Presented ByAnthony Bowes, Greenwich Country Day School (CT); Carolyn Clark, The Brearley School (NY); Kristin Eisenhardt, The Meadowbrook School of Weston (MA); Kathy Trammell, The Williams School (CT); Lisa Bianco, Shorecrest Preparatory School (FL); Debby McLean, Friends Academy (NY)
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      TrackLeadership Development
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      Explore According to a review of leadership literature, what are the qualities and behaviors of successful leaders? Does the research on effective leadership align with the qualities identified by heads of school and board chairs as successful leadership? Is the research on effective leadership and reports from heads of school and board chairs aligned with what search firms post as qualities schools are searching for in new school heads?
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    • Ideal to Real: Deployment of Resources on Faculty Development and Diversity Initiatives

      313

      Fellowship Workshop

      Hear about the findings from a survey sent to heads of schools who recommended personnel to the NAIS Fellowship for Aspiring School Heads for the past three years. The findings shed light on how heads of school navigate and negotiate through the complexities of institutional priorities and the varying degrees to which schools value the importance, impact, and commitment of multicultural programs and professional development opportunities.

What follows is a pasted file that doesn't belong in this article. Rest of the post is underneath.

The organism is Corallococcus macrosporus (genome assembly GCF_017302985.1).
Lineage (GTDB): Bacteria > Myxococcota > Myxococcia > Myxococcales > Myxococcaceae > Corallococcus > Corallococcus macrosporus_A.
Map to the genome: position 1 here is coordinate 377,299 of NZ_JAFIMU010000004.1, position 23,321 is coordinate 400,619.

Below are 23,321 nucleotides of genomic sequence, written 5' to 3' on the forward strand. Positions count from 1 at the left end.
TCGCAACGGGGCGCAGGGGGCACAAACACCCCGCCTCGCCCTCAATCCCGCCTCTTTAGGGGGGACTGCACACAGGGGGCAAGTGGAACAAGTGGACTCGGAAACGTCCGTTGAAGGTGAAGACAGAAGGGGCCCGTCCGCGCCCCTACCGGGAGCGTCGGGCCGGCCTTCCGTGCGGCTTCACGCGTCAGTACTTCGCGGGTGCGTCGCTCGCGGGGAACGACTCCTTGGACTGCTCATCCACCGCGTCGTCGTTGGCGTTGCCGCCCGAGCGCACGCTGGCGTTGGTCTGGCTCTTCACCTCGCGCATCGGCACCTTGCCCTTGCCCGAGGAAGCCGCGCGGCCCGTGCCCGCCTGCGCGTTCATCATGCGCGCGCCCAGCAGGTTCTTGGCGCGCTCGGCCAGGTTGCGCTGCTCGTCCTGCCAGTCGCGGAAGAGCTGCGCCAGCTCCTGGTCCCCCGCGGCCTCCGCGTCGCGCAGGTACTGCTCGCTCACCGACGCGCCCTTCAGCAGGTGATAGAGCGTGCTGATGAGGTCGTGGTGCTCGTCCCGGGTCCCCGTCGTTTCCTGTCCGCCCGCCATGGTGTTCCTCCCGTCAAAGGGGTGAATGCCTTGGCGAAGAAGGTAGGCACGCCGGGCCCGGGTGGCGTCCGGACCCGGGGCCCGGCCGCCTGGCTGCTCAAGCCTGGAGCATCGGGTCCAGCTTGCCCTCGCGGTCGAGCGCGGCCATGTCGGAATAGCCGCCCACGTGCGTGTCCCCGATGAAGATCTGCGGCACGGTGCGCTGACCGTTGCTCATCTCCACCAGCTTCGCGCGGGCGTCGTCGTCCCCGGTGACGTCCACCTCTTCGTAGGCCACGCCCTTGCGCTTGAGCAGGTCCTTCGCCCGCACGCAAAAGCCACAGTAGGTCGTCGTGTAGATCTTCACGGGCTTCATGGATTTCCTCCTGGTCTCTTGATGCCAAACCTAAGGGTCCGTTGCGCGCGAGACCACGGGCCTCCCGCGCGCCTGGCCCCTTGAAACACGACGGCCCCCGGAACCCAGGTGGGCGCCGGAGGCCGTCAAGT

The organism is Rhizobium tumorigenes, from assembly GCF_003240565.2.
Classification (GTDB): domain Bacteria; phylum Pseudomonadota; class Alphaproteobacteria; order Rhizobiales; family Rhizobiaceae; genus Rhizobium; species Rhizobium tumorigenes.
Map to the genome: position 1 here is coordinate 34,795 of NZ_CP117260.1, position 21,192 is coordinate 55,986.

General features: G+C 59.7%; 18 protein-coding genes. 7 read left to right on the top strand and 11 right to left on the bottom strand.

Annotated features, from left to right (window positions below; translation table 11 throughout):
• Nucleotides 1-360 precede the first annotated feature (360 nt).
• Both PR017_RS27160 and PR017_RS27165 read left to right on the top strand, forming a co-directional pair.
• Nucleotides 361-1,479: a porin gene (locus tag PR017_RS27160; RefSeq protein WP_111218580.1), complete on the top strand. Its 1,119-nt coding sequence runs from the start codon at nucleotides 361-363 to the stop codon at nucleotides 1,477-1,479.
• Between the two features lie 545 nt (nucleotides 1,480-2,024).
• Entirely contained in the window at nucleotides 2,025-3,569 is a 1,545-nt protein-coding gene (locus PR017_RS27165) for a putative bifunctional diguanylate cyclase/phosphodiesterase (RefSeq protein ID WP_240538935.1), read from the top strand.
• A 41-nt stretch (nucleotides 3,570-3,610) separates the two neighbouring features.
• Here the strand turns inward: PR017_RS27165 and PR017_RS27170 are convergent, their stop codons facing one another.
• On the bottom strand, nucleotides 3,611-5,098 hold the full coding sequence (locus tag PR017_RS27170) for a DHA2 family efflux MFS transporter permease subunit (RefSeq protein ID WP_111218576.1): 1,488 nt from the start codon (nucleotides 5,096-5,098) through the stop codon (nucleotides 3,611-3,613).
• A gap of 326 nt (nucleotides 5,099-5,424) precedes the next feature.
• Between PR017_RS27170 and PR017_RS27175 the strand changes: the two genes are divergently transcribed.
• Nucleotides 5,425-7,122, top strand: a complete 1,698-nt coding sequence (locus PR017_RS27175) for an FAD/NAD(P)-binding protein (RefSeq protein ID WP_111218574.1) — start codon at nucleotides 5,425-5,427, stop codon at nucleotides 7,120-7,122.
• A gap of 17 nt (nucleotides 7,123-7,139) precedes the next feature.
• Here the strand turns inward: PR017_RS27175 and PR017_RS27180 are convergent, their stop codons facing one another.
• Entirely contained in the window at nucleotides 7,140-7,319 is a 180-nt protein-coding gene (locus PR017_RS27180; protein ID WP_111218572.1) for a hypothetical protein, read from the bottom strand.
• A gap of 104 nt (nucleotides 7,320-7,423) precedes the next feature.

Presented ByTheresa Jespersen, Holy Innocents’ Episcopal School (GA); Ereni Malfa, Roland Park Country Day School (MD); Gary McPhail, Meadowbrook School of Weston (MA); Heather Moore, Hebrew Academy of Tidewater (VA); Elizabeth Pleshette, Latin School of Chicago (IL); Dan Courcey, Choate Rosemary Hall (CT)
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      TrackLeadership Development
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      ExploreIs there congruity or disconnect between school leaders and frontline teachers on to how multicultural issues can be applied to everyday teaching? Are there ways to introduce low-cost, high-impact multicultural programs/outreach initiatives that allow schools to adjust to a changing landscape?  Growing societal inequality and the quest for equity in education are compelling independent schools to pay close attention to who, how, what and where they teach.  As such, can we find viable examples for how to best prepare students/teachers for operating in an increasingly complex world?
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  • Block 6 (Friday, March 3, 1:15 - 2:15 PM)